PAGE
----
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Leslie Williams 2010 article on Steak Frites and Les Halls

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Steak Frites is the quintessential French Bistro dish. Whenever I am in France this is the dish I order more than any other as I can be fairly certain they will get it right - or at least less wrong. The chips might be cooked from frozen and the steak underdone (to some Irish palates) but I have come to trust in the simplicity of this dish.

First let me tell you what steak frites is not. It is not tender but tasteless fillet steak with a tournedos sauce (the reason fillet always has a rich sauce is because it is usually tasteless on its own), and the frites are thin and crispy - they are never, ever, ever, wedges of undercooked soggy potato.

The best steak frites is made with a cheap cut such as rib-eye, rump or onglet cooked rare or blue. If you like your steak well done you need to order a better cut as these cuts will not work.
The chewy texture and meaty flavours from the cheaper cuts are essential to match the crispy fluffy chips. Sirloin is just about acceptable and maybe Striploin but the chips had better be damn good.

In France ask for "à point" for what we call medium rare or saignant as the French do. A word of warning - you won’t be taken seriously as a diner in France unless you ask for saignant which will only cook the outside leaving most of the proteins un-connected (OK I admit it - raw!). Once you try it a few times you won’t want your steak frites any other way.

Sadly many restaurant customers do not understand this and I know that some restaurants have been forced to change their cut (and increase the price) as customers reported their steak as "chewy". Telling customers "it's supposed to be that way!" is sadly not an option in Ireland (as it would be in France!).

Now the frites - this may sound like sacrilege, but give me frozen crispy chips over the abomination that are "home-cooked chips" or "hand-cut chips" which turn out to be little more than soapy wedges of undercooked potato - all too prevalent in restaurants of all price ranges in Dublin and elsewhere.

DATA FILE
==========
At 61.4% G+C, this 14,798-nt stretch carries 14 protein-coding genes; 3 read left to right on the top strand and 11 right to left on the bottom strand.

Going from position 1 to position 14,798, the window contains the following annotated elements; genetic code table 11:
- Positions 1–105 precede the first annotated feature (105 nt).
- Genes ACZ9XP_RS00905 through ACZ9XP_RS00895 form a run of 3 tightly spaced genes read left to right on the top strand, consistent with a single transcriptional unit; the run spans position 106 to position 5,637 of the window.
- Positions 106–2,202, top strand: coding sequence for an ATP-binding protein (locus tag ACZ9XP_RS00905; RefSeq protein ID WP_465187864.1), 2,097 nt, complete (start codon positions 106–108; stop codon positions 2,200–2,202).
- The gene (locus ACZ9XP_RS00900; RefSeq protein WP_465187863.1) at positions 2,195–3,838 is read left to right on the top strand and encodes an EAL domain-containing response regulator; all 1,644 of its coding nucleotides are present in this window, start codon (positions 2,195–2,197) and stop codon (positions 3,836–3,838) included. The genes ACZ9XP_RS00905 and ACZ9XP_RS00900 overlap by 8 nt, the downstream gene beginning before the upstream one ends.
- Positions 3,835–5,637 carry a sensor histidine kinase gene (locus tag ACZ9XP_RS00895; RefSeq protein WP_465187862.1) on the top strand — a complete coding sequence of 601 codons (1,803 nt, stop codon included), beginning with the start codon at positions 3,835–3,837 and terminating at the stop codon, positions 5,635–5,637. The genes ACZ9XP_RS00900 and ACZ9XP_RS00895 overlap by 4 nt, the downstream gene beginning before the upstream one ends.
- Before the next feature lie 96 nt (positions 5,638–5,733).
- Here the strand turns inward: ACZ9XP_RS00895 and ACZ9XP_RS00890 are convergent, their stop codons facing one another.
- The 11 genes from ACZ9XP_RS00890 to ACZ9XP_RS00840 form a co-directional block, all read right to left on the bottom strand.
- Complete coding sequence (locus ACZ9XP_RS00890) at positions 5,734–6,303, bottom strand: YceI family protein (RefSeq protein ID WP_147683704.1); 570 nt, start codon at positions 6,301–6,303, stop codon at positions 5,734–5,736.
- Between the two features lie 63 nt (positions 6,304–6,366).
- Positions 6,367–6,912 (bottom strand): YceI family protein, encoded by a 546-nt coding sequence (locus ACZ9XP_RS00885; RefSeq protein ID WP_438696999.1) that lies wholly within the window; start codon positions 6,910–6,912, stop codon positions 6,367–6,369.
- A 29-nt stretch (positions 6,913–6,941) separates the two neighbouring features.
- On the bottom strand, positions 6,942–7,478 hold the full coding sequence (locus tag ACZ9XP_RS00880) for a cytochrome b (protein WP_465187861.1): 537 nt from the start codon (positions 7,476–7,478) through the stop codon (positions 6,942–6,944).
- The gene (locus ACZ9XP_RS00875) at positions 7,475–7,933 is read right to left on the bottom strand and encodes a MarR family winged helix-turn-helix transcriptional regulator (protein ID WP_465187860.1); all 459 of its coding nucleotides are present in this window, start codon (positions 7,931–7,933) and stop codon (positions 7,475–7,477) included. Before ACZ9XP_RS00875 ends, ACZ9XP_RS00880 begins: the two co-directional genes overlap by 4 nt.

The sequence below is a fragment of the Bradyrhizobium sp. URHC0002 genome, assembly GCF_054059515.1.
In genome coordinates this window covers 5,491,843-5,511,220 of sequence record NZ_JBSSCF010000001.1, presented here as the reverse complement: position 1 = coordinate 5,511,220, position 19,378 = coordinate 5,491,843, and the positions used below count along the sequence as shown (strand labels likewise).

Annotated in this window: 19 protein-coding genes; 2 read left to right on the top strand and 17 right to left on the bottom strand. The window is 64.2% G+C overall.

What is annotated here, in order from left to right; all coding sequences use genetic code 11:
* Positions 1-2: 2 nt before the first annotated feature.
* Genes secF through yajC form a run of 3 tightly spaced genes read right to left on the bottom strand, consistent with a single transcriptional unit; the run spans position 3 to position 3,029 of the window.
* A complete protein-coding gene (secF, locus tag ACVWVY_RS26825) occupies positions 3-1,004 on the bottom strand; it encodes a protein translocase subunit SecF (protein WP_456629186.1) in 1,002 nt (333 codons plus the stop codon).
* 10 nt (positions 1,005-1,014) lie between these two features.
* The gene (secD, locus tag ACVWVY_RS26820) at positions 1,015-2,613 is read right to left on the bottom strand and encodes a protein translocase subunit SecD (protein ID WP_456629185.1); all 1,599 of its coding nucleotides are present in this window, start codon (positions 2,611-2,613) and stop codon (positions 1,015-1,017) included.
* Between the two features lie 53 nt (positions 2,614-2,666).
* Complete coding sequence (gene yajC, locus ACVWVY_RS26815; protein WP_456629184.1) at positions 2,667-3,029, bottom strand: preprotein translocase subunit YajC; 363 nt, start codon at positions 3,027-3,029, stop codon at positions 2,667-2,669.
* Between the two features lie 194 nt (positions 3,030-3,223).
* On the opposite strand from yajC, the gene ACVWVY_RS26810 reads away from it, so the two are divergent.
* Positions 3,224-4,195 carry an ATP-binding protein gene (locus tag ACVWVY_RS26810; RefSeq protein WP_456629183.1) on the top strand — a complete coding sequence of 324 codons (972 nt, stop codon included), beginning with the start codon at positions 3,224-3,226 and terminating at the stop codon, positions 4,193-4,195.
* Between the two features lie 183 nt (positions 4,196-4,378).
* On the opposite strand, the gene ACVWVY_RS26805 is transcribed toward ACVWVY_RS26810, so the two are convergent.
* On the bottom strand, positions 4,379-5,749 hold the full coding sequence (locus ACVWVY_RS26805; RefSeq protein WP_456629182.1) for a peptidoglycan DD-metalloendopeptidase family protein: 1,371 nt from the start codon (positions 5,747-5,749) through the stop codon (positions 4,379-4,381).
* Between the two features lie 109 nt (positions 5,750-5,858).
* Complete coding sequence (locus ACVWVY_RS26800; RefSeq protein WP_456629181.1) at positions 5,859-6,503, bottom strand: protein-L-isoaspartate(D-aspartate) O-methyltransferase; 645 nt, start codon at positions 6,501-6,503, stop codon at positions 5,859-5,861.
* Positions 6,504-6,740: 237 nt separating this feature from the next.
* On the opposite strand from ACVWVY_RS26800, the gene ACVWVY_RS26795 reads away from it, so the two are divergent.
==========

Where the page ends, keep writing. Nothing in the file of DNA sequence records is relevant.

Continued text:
The problem with freshly prepared thin crispy chips is time. Bistros survive on rapid turnover and many believe they just don't have the time to first blanch their chips in 140C oil, cool them down, and then cook from cold at 180C.

The best restaurants source the correct spud, blanch their chips three times in oil, before the final frying and these should be out of this world good. Blanching three times probably a little over the top but it really does work so I am not complaining.

If you are in Paris the best steak frites I have had was at Le Gavroche on Rue St. Marc, a tiny old school bistro in the 2nd Arr - the best frites in Paris according to Figaro and truly excellent they are.

In New York visit Les Halles on Park Avenue which I still believe was the best steak frites I have ever experienced. At home use Anthony Bourdain's Les Halles Cookbook which tells you all you need to know about the dish.

As Disreli said: "It was not reason that besieged Troy; it was not reason that sent forth the Saracen from the desert to conquer the world… above all, it was not reason that created the French Revolution. Man is only great when he acts from the passions; never irresistible but when he appeals to the imagination."

So rise with me as customers of the restaurants of Ireland to stay the encroaching tide of wedges, and let us demand frites.

Who, in your opinion, makes the best steak frites?

 

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